The second connecting device is also very advantageously adapted to produce a unidirectional, positive connection between the drive mechanism and the pushrod when the drive mechanism is moved in the proximal direction and to move the pushrod along with the drive mechanism in the proximal direction and to convert a movement of the drive mechanism in the distal direction into a corresponding movement of the pushrod in the distal direction as long as the pushrod is not prevented from moving in the distal direction. This has turned out to be very advantageous for the operation of the device, and a relative movement between the drive mechanism and pushrod permits a simple adjustment of the dosage to be injected.
Also, in a proximal position region of the container, the second connecting device advantageously produces a connection between the drive mechanism and the pushrod in both the proximal and the distal direction. After an injection, this makes it possible to bring the container into its distal end position.
A further advantageous embodiment of the second drive connection is characterized in that in a distal position region of the container, this second drive connection produces a connection between the drive mechanism and the pushrod, which is effective in the proximal direction and permits the drive mechanism to move in the distal direction relative to the pushrod. After the distal end position of the container is reached, this makes it possible to displace the drive mechanism in the distal direction relative to the pushrod and in this way, to set an injection dosage since the combined length of the drive mechanism and the pushrod will increase as a result.
A fully automatic injection is permitted in a simple manner with such an injection device wherein the drive mechanism is associated with a spring and a detent mechanism; the spring, which in particular is a spring made of plastic material, acts on the drive mechanism in the proximal direction and can be compressed by sliding the detent mechanism in the distal direction where the detent mechanism engages when it reaches a predetermined cocked position. In its cocked position, the spring thus permits a fully automatic injection process via the second and the first connecting device. Because of the energy stored in this spring after being compressed, first a needle connected to the container is inserted and then the fluid is expelled from the container and injected. This permits the manufacture of a very simple, fully-automatic injector made of few parts. However, a device of this kind can also be actuated manually, that is, without a spring, wherein the user first inserts the needle by actuating a single actuation member and then injects the fluid in the set quantity.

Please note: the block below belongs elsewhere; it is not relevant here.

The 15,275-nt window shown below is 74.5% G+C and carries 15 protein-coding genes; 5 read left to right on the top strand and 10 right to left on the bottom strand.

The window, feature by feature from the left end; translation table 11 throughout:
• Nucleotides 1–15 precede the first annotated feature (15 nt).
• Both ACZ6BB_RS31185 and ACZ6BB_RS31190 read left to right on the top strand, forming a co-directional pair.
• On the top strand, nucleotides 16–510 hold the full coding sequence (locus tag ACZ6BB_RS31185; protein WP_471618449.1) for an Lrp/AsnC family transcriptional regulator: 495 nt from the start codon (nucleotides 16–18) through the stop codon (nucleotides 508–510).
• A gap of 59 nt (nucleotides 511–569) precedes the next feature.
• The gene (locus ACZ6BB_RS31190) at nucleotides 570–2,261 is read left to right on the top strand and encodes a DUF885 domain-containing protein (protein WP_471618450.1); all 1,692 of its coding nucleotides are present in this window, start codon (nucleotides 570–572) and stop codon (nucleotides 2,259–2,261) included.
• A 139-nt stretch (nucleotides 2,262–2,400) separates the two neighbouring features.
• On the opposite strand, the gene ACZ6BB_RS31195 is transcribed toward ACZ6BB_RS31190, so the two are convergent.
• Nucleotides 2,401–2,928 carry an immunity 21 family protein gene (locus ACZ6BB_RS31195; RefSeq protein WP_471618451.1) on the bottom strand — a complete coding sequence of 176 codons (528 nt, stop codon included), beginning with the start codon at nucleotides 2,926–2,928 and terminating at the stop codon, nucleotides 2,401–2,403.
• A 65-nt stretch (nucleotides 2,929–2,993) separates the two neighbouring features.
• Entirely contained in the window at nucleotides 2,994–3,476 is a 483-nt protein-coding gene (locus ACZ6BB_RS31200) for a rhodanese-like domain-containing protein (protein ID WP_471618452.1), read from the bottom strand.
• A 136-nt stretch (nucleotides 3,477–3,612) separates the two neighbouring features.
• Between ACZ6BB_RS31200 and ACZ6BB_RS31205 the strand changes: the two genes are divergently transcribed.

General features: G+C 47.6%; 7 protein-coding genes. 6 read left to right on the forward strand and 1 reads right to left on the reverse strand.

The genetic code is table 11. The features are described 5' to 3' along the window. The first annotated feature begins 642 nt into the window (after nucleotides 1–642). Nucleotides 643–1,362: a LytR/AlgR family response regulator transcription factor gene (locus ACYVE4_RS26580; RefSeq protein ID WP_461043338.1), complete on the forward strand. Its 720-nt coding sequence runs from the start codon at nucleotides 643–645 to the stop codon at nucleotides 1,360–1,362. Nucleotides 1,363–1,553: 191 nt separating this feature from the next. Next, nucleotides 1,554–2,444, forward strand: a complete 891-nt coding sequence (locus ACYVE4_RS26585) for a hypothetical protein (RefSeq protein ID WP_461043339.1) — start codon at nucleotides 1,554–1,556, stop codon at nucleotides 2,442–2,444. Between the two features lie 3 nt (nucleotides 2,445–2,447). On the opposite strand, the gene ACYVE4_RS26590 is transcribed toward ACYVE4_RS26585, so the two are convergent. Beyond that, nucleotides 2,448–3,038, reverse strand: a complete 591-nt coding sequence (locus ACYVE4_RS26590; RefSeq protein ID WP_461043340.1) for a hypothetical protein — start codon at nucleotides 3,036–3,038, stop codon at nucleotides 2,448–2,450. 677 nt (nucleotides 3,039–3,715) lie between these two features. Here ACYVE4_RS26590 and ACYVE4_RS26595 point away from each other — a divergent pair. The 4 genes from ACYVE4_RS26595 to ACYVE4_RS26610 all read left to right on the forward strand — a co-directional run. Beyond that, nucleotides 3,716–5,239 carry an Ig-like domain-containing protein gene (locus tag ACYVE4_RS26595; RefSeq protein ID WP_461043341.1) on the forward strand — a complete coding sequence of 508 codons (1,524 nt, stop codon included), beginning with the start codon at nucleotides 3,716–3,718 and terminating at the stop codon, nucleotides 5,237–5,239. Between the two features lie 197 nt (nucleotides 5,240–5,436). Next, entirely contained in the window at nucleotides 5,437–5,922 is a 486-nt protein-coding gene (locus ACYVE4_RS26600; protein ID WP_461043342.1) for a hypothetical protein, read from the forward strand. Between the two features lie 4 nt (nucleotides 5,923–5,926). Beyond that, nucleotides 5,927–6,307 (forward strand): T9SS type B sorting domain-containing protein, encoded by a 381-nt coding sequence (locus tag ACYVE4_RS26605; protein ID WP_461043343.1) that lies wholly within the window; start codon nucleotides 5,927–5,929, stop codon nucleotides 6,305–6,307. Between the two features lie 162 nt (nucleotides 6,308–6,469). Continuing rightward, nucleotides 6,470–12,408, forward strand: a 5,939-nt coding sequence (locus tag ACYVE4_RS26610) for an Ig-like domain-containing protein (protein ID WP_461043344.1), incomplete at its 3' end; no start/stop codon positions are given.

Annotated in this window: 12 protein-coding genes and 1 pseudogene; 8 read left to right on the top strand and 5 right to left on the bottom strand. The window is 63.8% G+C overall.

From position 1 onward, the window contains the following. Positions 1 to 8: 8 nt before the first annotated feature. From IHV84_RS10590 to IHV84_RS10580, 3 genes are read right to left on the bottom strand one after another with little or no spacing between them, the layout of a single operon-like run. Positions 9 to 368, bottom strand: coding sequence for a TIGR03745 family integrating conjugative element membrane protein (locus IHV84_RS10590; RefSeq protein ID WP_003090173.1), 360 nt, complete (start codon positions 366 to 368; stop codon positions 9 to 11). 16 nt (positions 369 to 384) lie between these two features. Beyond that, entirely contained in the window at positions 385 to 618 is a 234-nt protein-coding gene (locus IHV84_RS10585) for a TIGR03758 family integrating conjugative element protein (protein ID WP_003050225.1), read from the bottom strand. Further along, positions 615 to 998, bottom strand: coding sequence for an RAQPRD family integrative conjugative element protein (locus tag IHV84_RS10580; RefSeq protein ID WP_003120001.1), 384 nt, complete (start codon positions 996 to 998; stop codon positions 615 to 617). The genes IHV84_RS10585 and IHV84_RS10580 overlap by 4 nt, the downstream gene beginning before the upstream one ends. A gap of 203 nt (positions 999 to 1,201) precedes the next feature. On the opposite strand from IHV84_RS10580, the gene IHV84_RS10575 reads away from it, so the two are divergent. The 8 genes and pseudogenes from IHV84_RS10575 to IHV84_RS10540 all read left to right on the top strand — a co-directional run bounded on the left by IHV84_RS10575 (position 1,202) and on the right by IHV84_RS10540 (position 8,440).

In a very simple embodiment, the pushrod is formed, at least in some regions, in the form of a toothed rod. Such a toothed rod is easy and cheap to make, e.g., out of synthetic material. The teeth of the toothed rod are advantageously formed so that they only permit a movement of the toothed rod in the proximal direction in relation to a resilient detent mechanism. The pushrod is also advantageously associated with an abutment which at least limits its proximal movement in relation to the housing. By means of this, the user can see it when the fluid quantity in the container has been used up, or in this case, the device prevents further injection procedures in which no more fluid could be injected.
The container is advantageously associated with a retainer which receives the container and is displaceable axially in the housing between a proximal and a distal end position. This protects the container and makes it possible to insert it into the injection device towards the end of manufacture, which is desirable for sterile manufacturing.
According to an extraordinarily advantageous embodiment of the invention, the length of the retainer is adjustable. This permits the necessary adjusting procedures because the containers are in fact fixed in size, but always have manufacturing tolerances, as does the plunger usually disposed in them, and these tolerances can be compensated for in a simple way by adjusting the length of the retainer. To that end, the retainer advantageously has a proximal section and a distal section which are connected to each other by an adjustable connection which permits a change and in particular a shortening of the overall length of the retainer, for example by means of an axial force, particularly through the use of a micro-detent mechanism. A micro-detent mechanism of this kind, or for example a corresponding screw connection with a fine pitch thread, permits a fine adjustment of the length of the retainer and hence a very exact adjustment, as is desired for an exact maintenance of the injection dosage.
In its proximal end position, the retainer advantageously abuts with its distal end against a proximal end section of the drive member. This permits a simple fine adjustment by means of an axial force, which acts on the proximal end of the retainer, for example, and makes a micro-detent mechanism shift.
Another solution to the task presented is achieved by an injection device having a housing, comprising an injection fluid container disposed in this housing, further comprising a pushrod movable in relation to the housing to expel fluid from this container, further comprising a retainer serving to hold the container and movable in the housing between a proximal and a distal end position, and comprising a device for adjusting the length of this retainer. An embodiment of this kind permits a simple manufacture and final adjustment of an injection device of this kind.